> > > > > >
> > > > > > All fair, but some of us need to write code that must handle being
> > > > > > invoked from a wide variety of contexts.  Now perhaps you like the idea of
> > > > > > call_rcu() for schedulable contexts, call_rcu_nosched() when preemption
> > > > > > is disabled, call_rcu_irqs_are_disabled() when interrupts are disabled,
> > > > > > call_rcu_raw_atomic() from contexts where (for example) raw spinlocks
> > > > > > are held, and so on.  However, from what I can see, most people instead
> > > > > > consistently prefer that the RCU API instead be consolidated.
> > > > > >
> > > > > > Some in-flight cache-efficiency work for kvfree_rcu() and call_rcu()
> > > > > > needs to be able to allocate memory occasionally.  It can do that when
> > > > > > invoked from some contexts, but not when invoked from others.  Right now,
> > > > > > in !PREEMPT kernels, it cannot tell, and must either do things to the
> > > > > > memory allocators that some of the MM hate or must unnecessarily invoke
> > > > > > workqueues.  Thomas's patches would allow the code to just allocate in
> > > > > > the common case when these primitives are invoked from contexts where
> > > > > > allocation is permitted.
> > > > > >
> > > > > > If we want to restrict access to the can_schedule() or whatever primitive,
> > > > > > fine and good.  We can add a check to checkpatch.pl, for example.  Maybe
> > > > > > we can go back to the old brlock approach of requiring certain people's
> > > > > > review for each addition to the kernel.
> > > > > >
> > > > > > But there really are use cases that it would greatly help.
> > > > >
> > > > > We can deadlock in random fun places if random stuff we're calling
> > > > > suddenly starts allocating. Sometimes. Maybe once in a blue moon, to
> > > > > make it extra fun to reproduce. Maybe most driver subsystems are less
> > > > > brittle, but gpu drivers definitely need to know about the details for
> > > > > exactly this example. And yes gpu drivers use rcu for freeing
> > > > > dma_fence structures, and that tends to happen in code that we only
> > > > > recently figured out should really not allocate memory.
> > > > >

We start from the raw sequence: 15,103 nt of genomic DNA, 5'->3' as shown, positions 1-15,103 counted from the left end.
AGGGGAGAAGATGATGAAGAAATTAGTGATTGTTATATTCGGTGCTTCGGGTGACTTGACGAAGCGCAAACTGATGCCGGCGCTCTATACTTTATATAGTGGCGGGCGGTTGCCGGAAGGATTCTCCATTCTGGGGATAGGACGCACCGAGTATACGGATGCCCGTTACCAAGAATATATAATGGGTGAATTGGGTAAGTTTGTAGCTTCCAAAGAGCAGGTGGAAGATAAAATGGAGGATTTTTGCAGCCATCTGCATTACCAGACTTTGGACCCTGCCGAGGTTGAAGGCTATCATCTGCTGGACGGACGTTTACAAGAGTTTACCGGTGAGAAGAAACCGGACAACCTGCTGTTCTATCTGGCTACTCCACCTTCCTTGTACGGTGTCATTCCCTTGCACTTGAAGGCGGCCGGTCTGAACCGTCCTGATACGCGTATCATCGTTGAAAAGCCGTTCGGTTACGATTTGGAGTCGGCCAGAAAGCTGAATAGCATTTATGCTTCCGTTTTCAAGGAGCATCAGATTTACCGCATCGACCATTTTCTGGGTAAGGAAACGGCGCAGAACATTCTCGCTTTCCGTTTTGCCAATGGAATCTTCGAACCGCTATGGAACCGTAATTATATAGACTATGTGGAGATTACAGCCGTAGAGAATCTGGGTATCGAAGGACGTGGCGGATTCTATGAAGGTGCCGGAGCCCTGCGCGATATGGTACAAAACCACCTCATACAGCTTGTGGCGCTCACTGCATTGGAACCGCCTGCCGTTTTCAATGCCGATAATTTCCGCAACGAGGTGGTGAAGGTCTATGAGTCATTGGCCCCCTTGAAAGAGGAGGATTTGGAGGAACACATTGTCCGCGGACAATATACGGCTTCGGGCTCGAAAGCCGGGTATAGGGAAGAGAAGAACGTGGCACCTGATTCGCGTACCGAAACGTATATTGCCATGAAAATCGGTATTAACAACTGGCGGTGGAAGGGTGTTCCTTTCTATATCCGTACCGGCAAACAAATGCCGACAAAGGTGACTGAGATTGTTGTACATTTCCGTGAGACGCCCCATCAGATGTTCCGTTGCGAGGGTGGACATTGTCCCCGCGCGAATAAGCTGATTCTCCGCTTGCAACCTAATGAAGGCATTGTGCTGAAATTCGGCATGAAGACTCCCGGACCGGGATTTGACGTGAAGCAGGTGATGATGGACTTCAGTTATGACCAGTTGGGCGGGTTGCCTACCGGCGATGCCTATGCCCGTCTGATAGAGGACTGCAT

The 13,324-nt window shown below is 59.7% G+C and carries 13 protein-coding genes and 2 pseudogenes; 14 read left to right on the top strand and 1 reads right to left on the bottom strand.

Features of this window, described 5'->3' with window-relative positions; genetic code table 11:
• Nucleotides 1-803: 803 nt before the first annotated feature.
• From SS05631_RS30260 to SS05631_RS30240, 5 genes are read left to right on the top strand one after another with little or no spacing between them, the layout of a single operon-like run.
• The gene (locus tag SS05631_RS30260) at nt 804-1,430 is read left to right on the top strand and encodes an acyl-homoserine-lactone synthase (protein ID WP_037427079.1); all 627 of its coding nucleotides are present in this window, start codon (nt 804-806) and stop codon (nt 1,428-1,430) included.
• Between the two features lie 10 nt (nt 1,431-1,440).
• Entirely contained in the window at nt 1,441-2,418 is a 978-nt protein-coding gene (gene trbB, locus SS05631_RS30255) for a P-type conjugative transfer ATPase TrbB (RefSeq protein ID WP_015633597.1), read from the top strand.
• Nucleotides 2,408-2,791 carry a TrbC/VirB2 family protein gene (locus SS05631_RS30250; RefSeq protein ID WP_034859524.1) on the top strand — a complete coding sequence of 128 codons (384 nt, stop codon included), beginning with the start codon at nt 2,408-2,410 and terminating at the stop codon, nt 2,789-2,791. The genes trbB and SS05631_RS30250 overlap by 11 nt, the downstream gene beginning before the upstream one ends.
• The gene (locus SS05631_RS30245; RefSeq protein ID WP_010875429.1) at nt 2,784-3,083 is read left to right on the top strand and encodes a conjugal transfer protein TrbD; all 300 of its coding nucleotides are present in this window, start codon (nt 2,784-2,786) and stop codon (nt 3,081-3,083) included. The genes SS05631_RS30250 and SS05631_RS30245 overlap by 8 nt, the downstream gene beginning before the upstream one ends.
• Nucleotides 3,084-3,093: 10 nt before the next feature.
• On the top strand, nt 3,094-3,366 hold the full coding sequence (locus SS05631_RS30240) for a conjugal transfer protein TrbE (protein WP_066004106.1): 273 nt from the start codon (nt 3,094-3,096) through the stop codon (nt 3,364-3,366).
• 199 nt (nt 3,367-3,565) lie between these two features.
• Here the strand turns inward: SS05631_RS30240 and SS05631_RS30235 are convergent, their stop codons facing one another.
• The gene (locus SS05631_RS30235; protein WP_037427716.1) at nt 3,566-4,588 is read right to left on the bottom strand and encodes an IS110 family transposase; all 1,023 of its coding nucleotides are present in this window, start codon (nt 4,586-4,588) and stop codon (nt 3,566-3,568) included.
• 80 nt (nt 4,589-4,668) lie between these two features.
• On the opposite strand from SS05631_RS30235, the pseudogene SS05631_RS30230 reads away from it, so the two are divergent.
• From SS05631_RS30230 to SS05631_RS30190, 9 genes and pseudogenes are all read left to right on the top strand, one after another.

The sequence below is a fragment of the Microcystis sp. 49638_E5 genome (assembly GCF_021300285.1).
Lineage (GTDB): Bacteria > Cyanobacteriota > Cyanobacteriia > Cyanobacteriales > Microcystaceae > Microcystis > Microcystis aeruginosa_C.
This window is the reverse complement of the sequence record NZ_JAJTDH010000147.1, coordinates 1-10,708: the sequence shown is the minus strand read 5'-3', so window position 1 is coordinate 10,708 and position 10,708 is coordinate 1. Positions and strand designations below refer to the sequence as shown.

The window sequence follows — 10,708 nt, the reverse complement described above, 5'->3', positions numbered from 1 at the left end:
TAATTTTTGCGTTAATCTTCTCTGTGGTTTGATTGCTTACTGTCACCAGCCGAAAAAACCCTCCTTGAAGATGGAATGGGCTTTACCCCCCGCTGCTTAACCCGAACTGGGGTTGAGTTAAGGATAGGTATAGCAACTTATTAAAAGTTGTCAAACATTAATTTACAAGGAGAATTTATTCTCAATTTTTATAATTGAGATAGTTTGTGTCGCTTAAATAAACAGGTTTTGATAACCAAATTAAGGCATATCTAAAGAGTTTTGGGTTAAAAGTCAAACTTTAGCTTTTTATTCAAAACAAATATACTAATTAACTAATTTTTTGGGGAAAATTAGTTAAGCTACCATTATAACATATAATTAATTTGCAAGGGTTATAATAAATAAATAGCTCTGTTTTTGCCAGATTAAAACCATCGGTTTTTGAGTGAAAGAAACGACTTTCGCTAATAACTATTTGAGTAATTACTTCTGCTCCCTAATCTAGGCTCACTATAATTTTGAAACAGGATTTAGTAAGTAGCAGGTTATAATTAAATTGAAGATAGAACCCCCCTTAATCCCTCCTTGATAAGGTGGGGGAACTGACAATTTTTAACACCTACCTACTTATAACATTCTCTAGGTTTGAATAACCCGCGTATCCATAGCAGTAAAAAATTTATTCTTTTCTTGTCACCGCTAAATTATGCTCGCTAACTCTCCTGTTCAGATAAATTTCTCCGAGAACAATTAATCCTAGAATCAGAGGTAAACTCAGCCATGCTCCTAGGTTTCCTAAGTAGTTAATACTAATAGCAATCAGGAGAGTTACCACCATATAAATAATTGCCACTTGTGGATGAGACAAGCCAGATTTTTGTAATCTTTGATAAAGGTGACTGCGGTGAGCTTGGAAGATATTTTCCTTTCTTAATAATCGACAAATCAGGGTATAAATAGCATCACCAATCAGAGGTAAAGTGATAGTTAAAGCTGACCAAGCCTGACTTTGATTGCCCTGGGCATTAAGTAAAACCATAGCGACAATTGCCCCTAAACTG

> > > > > I think minimally you need to throw in an unconditional
> > > > > fs_reclaim_acquire();fs_reclaim_release(); so that everyone who runs
> > > > > with full debugging knows what might happen. It's kinda like
> > > > > might_sleep, but a lot more specific. might_sleep() alone is not
> > > > > enough, because in the specific code paths I'm thinking of (and
> > > > > created special lockdep annotations for just recently) sleeping is
> > > > > allowed, but any memory allocations with GFP_RECLAIM set are no-go.
> > > >
> > > > Completely agreed!  Any allocation on any free path must be handled
> > > > -extremely- carefully.  To that end...
> > > >
> > > > First, there is always a fallback in case the allocation fails.  Which
> > > > might have performance or corner-case robustness issues, but which will
> > > > at least allow forward progress.  Second, we consulted with a number of
> > > > MM experts to arrive at appropriate GFP_* flags (and their patience is
> > > > greatly appreciated).  Third, the paths that can allocate will do so about
> > > > one time of 500, so any issues should be spotted sooner rather than later.
> > > >
> > > > So you are quite right to be concerned, but I believe we will be doing the
> > > > right things.  And based on his previous track record, I am also quite
> > > > certain that Mr. Murphy will be on hand to provide me any additional
> > > > education that I might require.
> > > >
> > > > Finally, I have noted down your point about fs_reclaim_acquire() and
> > > > fs_reclaim_release().  Whether or not they prove to be needed, I do
> > > > appreciate your calling them to my attention.
> > >
> > > I just realized that since these dma_fence structs are refcounted and
> > > userspace can hold references (directly, it can pass them around
> > > behind file descriptors) we might never hit such a path until slightly
> > > unusual or evil userspace does something interesting. Do you have
> > > links to those patches? Some googling didn't turn up anything. I can
> > > then figure out whether it's better to risk not spotting issues with
> > > call_rcu vs slapping a memalloc_noio_save/restore around all these
> > > critical section which force-degrades any allocation to GFP_ATOMIC at
> > > most, but has the risk that we run into code that assumes "GFP_KERNEL
> > > never fails for small stuff" and has a decidedly less tested fallback
> > > path than rcu code.
> >
> > Here is the previous early draft version, which will change considerably
> > for the next version:
> >
> >         lore.kernel.org/lkml/20200809204354.20137-1-urezki@gmail.com
> >
> > This does kvfree_rcu(), but we expect to handle call_rcu() similarly.
> >
> > The version in preparation will use workqueues to do the allocation in a
> > known-safe environment and also use lockless access to certain portions
> > of the allocator caches (as noted earlier, this last is not much loved
> > by some of the MM guys).  Given Thomas's patch, we could with high